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Neurology Anatomy Physiology

Aprial 24, 2020

Altered States part2

Neurons and Nerves
The Brain & Spinal Cord
Cranial Nerves
Peripheral Nervous System
Autonomic Nervous System
Senses:Eye diagrams,Hearing,Smell,Taste, Taste & Tongue Sensation,Balance
Memory , Memory types, Creation of Memory,
Higher Functions
Altered States


  • Altered States part 2


  • Sexual fantasy - This is the ability to use our imaginations erotically. It is found that people spend a surprising amount of time thinking about sex. There are vast cultural differences in what different societies consider acceptable material for sexual fantasy and fetishes. The Victorians considered fetish to be shocking and dangerous, the true dark side of sexuality; while the Freudian view treats fetishism as the result of linking unresolved childhood drives to object that seems "safe" such as the high-heeled shoe. Many therapists now consider that it is perfectly normal to have sexual fantasies, and some even believe that they can be used to achieve a more fulfilling sex life. Research into sexual fantasies is complicated and must rely on what patients report to their therapists, but some studies have found links with childhood events - either sexual violence or a strict, repressed upbringing. There is an obvious distinction between fantasy and action - a fantasy does not harm others. However, some people who have
  • Figure 38 Fantasy
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    fantasies that involves inflicting pain to themselves or others (such as to the cat in Figure 38) claim that they feel compelled to act them out. Sometimes people with less extreme fantasies also choose to turn them into realities such as in the form of cross dressing.

    &Drug Addiction
  • Addiction - Drug addiction is caused by a similar train of events to hunger. However, unlike most types of food, addictive drugs cause changes in the receptors to which they bind, making them less sensitive. This creates tolerance and addiction. Most addictive drugs work by altering levels of neurotransmitters in the brains reward circuitry centered on the limbic areas. Other brain areas are also involved and each type of drug works in a slightly different way to produce its characteristic effects. Opiates are drugs derived from the dried resin of the opium poppy (Figure 39), or synthetic versions of these chemicals, such as heroin, codeine and morphine. All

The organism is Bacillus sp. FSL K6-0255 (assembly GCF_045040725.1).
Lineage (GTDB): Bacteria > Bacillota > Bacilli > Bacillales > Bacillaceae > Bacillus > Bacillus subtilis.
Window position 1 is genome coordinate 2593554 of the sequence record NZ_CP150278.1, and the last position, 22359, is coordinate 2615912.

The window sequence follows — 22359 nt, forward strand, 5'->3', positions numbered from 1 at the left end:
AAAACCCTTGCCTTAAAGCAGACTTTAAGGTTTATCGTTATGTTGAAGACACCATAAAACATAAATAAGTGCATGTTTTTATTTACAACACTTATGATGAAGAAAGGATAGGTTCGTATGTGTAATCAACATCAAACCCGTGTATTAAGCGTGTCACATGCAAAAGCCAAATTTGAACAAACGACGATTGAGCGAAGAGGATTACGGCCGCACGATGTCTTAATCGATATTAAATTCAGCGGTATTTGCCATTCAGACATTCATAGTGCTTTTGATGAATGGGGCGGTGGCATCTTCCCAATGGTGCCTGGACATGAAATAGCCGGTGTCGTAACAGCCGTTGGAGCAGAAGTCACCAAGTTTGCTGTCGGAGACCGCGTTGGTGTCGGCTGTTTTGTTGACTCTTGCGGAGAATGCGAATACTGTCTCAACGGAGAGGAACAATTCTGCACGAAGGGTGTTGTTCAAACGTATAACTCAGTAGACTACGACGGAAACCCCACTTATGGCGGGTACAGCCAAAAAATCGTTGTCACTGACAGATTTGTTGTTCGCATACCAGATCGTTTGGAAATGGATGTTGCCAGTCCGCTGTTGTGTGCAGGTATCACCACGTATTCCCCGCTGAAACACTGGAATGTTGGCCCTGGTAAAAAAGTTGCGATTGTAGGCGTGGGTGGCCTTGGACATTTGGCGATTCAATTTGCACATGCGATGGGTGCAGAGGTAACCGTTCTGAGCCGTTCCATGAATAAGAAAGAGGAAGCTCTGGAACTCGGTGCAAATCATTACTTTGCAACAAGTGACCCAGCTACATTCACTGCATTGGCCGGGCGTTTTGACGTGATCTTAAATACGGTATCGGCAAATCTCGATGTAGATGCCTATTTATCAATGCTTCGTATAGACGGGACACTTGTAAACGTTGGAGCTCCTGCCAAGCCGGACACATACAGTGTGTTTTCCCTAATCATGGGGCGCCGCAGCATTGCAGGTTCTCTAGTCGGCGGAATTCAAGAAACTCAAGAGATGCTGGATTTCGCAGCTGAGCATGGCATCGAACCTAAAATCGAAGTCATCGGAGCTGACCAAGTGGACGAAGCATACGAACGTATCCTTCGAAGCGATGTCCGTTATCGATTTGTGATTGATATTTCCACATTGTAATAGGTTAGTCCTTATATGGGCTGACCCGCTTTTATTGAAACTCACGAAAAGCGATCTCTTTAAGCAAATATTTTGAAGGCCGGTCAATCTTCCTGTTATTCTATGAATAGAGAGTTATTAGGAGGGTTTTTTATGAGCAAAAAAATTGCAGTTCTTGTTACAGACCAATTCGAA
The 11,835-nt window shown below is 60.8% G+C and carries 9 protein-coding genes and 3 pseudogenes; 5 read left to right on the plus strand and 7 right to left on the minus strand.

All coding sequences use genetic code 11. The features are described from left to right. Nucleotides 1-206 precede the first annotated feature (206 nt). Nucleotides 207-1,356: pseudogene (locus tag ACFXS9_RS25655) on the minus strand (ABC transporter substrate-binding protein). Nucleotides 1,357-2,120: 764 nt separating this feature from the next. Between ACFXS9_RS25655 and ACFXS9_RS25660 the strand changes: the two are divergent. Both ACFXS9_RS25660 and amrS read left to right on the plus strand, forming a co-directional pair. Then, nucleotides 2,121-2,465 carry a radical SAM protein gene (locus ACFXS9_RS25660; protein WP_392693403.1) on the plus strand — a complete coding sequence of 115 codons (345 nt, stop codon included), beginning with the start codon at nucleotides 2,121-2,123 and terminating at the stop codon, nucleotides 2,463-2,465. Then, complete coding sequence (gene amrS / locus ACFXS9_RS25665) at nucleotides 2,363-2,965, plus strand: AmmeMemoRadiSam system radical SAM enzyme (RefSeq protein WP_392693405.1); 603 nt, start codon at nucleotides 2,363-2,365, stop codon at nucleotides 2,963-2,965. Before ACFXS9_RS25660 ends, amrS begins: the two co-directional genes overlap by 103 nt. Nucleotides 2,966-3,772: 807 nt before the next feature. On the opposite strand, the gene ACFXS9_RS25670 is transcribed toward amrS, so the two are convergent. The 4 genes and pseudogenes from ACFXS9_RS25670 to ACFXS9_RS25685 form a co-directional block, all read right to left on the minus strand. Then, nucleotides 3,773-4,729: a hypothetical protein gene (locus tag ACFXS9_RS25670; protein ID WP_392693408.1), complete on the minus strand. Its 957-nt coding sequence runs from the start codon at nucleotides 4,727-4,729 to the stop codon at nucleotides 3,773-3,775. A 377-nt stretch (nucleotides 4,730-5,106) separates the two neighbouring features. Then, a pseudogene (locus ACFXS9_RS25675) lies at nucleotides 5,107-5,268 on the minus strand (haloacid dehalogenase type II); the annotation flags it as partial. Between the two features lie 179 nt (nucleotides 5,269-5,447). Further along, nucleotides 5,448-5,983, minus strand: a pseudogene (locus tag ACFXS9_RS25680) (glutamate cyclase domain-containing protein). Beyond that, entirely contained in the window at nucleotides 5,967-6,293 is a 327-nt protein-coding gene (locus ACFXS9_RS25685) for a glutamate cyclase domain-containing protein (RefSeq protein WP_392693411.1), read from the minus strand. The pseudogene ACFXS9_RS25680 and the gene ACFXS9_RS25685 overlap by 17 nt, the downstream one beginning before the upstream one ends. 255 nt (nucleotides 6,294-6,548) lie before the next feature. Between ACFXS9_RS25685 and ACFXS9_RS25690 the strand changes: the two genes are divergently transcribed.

• Figure 39 Drug Addiction
    [view large image]

    have been used medicinally at some time for their pain-killing properties. They are used illegally for similar reasons: heroin gives the user a "high", reducing anxiety and producing a sense of temporary well-being.
  • Schizophrenia (shattered mind) - There is evidence to suggest that genetic vulnerability and environmental stressors can act in combination to cause schizophrenia. Some researchers estimate schizophrenia to be highly heritable. But a recent review of the genetic evidence has suggested only a 28% chance of one identical twin developing schizophrenia if the other already has it. A recent study listed seven genes as likely to be involved in the inheritance of schizophrenia or the risk of developing the disease. One of these genes known as COMT is involved in encoding the dopamine catabolic enzyme. This is interesting because of the known link between dopamine function, psychosis, and schizophrenia. There is considerable evidence indicating that stressful life events cause or trigger schizophrenia psychosis. Childhood experiences of abuse or trauma have also been implicated as risk factors for a diagnosis of schizophrenia later in life. There is also consistent evidence that negative attitudes towards individuals with schizophrenia can have a significant adverse impact. In particular, critical comments, hostility, and intrusive or controlling attitudes from family members have been found to correlate with a higher risk of relapse in schizophrenia across cultures. Factors such as poverty and discrimination also appear to be involved in increasing the risk of schizophrenia or Schizophrenia schizophrenia relapse, perhaps due to the high levels of stress they engender. The disease is frequently accompanied by paranoia and delusions. Some may experience extremely bizarre hallucinations. Ironically, while some areas of the schizophrenic brain may be dead, in other ways the sufferers brain is overactive. Most schizophrenics appear to have an excess of dopamine in the brain, the neurons become overloaded and relay inappropriate messages (see Figure 40 for a modern view). Lack of activity in the frontal lobes is a feature of states of mind in which consciousness is disturbed. This might account for the states common reduction in planned or spontaneous behavior and social withdrawal. The anterior cingulate cortex - thought to distinguish between external and internal stimuli - is also underactive (Figure 33), which may be one reason schizophrenics confuse their own thoughts with outside voices.